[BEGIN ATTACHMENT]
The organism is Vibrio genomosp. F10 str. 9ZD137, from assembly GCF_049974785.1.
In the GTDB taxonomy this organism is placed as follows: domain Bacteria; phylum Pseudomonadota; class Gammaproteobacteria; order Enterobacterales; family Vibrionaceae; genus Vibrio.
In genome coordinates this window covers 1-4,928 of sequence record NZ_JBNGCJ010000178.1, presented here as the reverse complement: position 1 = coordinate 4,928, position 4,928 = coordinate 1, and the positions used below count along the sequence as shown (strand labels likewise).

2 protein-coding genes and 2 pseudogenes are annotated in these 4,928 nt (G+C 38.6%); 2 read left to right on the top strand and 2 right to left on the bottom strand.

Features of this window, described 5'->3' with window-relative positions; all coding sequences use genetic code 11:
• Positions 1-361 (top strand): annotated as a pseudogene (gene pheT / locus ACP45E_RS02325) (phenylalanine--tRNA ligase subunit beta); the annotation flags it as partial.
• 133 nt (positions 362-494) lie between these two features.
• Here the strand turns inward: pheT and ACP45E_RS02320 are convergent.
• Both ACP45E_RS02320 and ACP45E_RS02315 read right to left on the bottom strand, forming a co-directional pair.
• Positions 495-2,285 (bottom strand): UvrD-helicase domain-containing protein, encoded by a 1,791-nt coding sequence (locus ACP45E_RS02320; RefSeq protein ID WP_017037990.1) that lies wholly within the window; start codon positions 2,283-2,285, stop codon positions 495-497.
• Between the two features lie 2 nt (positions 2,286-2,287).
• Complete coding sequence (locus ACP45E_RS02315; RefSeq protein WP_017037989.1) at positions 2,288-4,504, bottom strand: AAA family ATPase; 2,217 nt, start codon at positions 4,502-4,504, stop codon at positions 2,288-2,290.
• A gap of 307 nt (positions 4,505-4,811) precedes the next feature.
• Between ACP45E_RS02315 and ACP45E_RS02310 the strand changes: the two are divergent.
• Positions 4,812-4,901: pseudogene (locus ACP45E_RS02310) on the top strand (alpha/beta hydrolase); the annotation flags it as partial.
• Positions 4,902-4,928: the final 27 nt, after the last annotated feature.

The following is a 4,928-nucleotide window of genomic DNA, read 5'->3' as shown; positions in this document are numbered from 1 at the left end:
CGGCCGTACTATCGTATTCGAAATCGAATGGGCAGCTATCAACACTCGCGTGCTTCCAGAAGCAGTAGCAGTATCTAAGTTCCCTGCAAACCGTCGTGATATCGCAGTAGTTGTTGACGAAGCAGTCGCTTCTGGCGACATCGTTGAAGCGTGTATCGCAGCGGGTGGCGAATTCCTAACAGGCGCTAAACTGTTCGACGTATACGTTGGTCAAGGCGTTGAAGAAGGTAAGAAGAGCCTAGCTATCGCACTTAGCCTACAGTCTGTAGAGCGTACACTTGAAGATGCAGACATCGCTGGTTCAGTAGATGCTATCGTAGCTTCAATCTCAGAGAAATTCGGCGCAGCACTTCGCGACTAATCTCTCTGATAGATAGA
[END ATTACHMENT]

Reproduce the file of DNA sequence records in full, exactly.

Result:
The organism is Vibrio genomosp. F10 str. 9ZD137, from assembly GCF_049974785.1.
In the GTDB taxonomy this organism is placed as follows: domain Bacteria; phylum Pseudomonadota; class Gammaproteobacteria; order Enterobacterales; family Vibrionaceae; genus Vibrio.
In genome coordinates this window covers 1-4,928 of sequence record NZ_JBNGCJ010000178.1, presented here as the reverse complement: position 1 = coordinate 4,928, position 4,928 = coordinate 1, and the positions used below count along the sequence as shown (strand labels likewise).

2 protein-coding genes and 2 pseudogenes are annotated in these 4,928 nt (G+C 38.6%); 2 read left to right on the top strand and 2 right to left on the bottom strand.

Features of this window, described 5'->3' with window-relative positions; all coding sequences use genetic code 11:
• Positions 1-361 (top strand): annotated as a pseudogene (gene pheT / locus ACP45E_RS02325) (phenylalanine--tRNA ligase subunit beta); the annotation flags it as partial.
• 133 nt (positions 362-494) lie between these two features.
• Here the strand turns inward: pheT and ACP45E_RS02320 are convergent.
• Both ACP45E_RS02320 and ACP45E_RS02315 read right to left on the bottom strand, forming a co-directional pair.
• Positions 495-2,285 (bottom strand): UvrD-helicase domain-containing protein, encoded by a 1,791-nt coding sequence (locus ACP45E_RS02320; RefSeq protein ID WP_017037990.1) that lies wholly within the window; start codon positions 2,283-2,285, stop codon positions 495-497.
• Between the two features lie 2 nt (positions 2,286-2,287).
• Complete coding sequence (locus ACP45E_RS02315; RefSeq protein WP_017037989.1) at positions 2,288-4,504, bottom strand: AAA family ATPase; 2,217 nt, start codon at positions 4,502-4,504, stop codon at positions 2,288-2,290.
• A gap of 307 nt (positions 4,505-4,811) precedes the next feature.
• Between ACP45E_RS02315 and ACP45E_RS02310 the strand changes: the two are divergent.
• Positions 4,812-4,901: pseudogene (locus ACP45E_RS02310) on the top strand (alpha/beta hydrolase); the annotation flags it as partial.
• Positions 4,902-4,928: the final 27 nt, after the last annotated feature.

The following is a 4,928-nucleotide window of genomic DNA, read 5'->3' as shown; positions in this document are numbered from 1 at the left end:
CGGCCGTACTATCGTATTCGAAATCGAATGGGCAGCTATCAACACTCGCGTGCTTCCAGAAGCAGTAGCAGTATCTAAGTTCCCTGCAAACCGTCGTGATATCGCAGTAGTTGTTGACGAAGCAGTCGCTTCTGGCGACATCGTTGAAGCGTGTATCGCAGCGGGTGGCGAATTCCTAACAGGCGCTAAACTGTTCGACGTATACGTTGGTCAAGGCGTTGAAGAAGGTAAGAAGAGCCTAGCTATCGCACTTAGCCTACAGTCTGTAGAGCGTACACTTGAAGATGCAGACATCGCTGGTTCAGTAGATGCTATCGTAGCTTCAATCTCAGAGAAATTCGGCGCAGCACTTCGCGACTAATCTCTCTGATAGATAGA